The information era in which we live today brings the process of strategic communication to the concerns of high-level policy makers. The global consequences brought about by the Snowden leaks of 2013 is explicit evidence of this. My aim is to promote awareness of the public misconceptions with regards to the notion of mass-surveillance and to explore why governments did not efficiently communicate with the public in the context of the Snowden case.

The exploitation of these leaked materials by the mainstream media promoted a misconstrued idea of governments infringing on people’s right to privacy, embedding misleading views deep within the public mindset, resulting in worldwide protests and, most worrying, misled legislative reforms. Firstly, to avoid such a dangerous fallacy, one central technicality should have been described and clearly explained to the public: the difference between mass surveillance and bulk collection. The former is an absolute self-explanatory concept; as defined in the Cambridge Dictionary, surveillance means “the careful watching of a person or place, especially by the police or army”. Hence, mass surveillance literally means the careful watching of millions of people, which is realistically impossible when considering today’s technology and available qualified manpower. What does happen is so-called bulk collection.

So why didn’t the US and UK governments create their own narratives to explain such a crucial distinction to the public? In my view, there was one main concern that explains why: intelligence agencies are naturally hesitant to reveal internal processes that could perhaps be explored by the enemy for counter-intelligence tradecraft purposes. And so, by failing to achieve a balance between informing the public and safeguarding intelligence trade-craft secrets, governments allowed these popular misconceptions to be perceived as the truth in the public eye.

To better illustrate the concept in question, imagine a paper shooting-target made of three circles, where the most outer circle represents the digital space of bulk collection. This space contains billions of bits of data extracted randomly through powerful algorithms, which operate on word-hunt and metadata analysis, meaning from and to where the data was sent, how frequently, and to whom and by whom. Information in this circle will seldom be looked at, if ever. The algorithms catch repetitions of words and other metadata patterns that might indicate suspicious activities or behaviour. When such suspicions are detected, the related information moves on to the next smaller inner circle. The process is repeated until the data reaches the most inner-circle, where true suspects are found (Figure 1). Nonetheless, current capabilities do not even allow for all of these individuals to be put under surveillance. Considering this limited capacity, I believe that intelligence agencies were likely trying to protect their own ability to still perform such essential tasks without giving a chance for perpetrators to develop evading tactics, which today may be possible considering that the process has become public, and yet this message has not been properly conveyed to the public.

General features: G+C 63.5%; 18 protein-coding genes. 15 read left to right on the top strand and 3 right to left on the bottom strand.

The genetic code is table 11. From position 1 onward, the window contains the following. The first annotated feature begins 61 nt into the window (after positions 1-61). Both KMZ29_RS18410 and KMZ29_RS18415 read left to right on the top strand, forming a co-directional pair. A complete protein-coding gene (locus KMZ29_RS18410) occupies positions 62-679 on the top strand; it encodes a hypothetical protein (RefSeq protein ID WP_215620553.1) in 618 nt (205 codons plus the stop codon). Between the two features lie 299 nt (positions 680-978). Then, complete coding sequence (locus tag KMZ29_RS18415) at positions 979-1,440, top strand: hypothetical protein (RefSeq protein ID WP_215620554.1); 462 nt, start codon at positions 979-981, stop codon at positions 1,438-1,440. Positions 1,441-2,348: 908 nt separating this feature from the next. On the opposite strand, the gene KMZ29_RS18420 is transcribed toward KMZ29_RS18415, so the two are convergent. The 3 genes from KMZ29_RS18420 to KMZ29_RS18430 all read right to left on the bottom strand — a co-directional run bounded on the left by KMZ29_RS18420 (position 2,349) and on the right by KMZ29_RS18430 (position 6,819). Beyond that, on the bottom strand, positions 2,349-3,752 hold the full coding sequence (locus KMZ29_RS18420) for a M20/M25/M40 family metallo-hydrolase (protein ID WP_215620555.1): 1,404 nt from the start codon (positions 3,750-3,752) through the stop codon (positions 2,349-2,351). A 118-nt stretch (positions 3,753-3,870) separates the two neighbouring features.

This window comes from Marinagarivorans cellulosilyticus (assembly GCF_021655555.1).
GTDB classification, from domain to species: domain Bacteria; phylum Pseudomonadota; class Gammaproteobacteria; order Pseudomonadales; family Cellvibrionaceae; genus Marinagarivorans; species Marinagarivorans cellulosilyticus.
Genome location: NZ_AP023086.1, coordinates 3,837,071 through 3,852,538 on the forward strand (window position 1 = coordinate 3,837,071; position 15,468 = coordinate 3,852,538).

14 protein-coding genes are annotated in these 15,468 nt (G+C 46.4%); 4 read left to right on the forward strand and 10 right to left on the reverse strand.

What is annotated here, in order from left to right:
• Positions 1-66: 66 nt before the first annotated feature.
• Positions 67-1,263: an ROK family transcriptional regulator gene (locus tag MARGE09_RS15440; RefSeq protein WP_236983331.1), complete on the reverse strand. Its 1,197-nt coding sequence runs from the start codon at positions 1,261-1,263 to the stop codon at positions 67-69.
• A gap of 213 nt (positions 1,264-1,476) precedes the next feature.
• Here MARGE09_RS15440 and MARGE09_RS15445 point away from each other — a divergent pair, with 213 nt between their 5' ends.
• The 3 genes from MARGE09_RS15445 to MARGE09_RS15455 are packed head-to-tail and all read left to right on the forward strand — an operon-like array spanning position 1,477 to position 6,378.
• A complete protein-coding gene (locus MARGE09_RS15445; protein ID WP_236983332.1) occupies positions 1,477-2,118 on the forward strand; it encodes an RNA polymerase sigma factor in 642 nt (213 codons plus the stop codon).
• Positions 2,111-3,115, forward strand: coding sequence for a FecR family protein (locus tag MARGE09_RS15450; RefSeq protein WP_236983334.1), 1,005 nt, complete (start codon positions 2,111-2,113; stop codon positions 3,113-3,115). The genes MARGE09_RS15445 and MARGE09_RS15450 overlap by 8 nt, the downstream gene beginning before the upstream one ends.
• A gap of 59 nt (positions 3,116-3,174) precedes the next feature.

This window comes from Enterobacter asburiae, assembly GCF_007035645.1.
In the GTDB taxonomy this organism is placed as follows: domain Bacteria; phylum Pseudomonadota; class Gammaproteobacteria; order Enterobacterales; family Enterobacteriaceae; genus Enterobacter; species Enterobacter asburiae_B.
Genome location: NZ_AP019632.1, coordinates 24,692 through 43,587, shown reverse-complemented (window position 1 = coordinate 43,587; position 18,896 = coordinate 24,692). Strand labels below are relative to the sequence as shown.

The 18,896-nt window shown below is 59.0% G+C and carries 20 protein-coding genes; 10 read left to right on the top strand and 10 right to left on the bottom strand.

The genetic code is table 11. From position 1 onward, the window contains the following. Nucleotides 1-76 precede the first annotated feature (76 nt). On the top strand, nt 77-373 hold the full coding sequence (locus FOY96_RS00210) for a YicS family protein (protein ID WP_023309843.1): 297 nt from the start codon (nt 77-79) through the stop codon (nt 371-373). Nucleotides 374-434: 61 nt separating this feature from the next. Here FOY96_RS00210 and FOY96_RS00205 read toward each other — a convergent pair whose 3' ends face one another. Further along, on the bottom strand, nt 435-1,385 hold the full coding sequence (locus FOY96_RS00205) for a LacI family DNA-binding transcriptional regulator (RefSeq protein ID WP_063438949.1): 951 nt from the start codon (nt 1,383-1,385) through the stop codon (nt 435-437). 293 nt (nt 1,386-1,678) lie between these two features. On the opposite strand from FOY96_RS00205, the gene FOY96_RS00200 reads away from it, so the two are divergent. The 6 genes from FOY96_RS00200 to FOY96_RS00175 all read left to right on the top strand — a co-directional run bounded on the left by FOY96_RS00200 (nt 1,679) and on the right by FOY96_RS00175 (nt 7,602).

Berlusconi – A New Style For A New Phase in Italian Politics, by Mirko Giordani

Italian elections are approaching and Italy is – once again – the forerunner of new trends in political communications. The image of the “tycoon” in politics, which is now represented completely by Donald Trump, was introduced more than 20 years ago by Italy. Do you remember the famous “discesa in campo” of Silvio Berlusconi? With Berlusconi’s return to politics, it is interesting to notice a shift in his style, from a buccaneer-like political communicator, the epic self-made man continually attacking the evil “communists”, to a calmer – even soft – communication style: the “good old savvy man”, trying to restore some order to the Italian political labyrinth. While the Five Star Movement and Democratic Party fight over issues like fake news, Berlusconi speaks about themes that matter to Italian voters; real issues such as welfare, tax cuts, and a new liberal revolution.

But Berlusconi’s new style of communication is not ephemeral; it reflects a new phase in Italian politics, replacing the failure of the so called “rottamazione” of Matteo Renzi. That’s why, after Renzi’s tumultuous years, the Italian people are asking for a calmer and more relaxed style of leadership, one that can restore some sense of serenity to the country. Berlusconi fits the Italian needs perfectly; an experienced elder statesman, whom many perceive as being unjustly persecuted by the justice system, who avoids stressing every political argument, and who has kind words for the popular Premier, Paolo Gentiloni.

Berlusconi, after the 2011 ousting from the Senate, is easily getting back in the political arena. And with his target to be the first party of the center-right coalition, and surpass the Northern League, we can still get a surprise from this 81-year-old.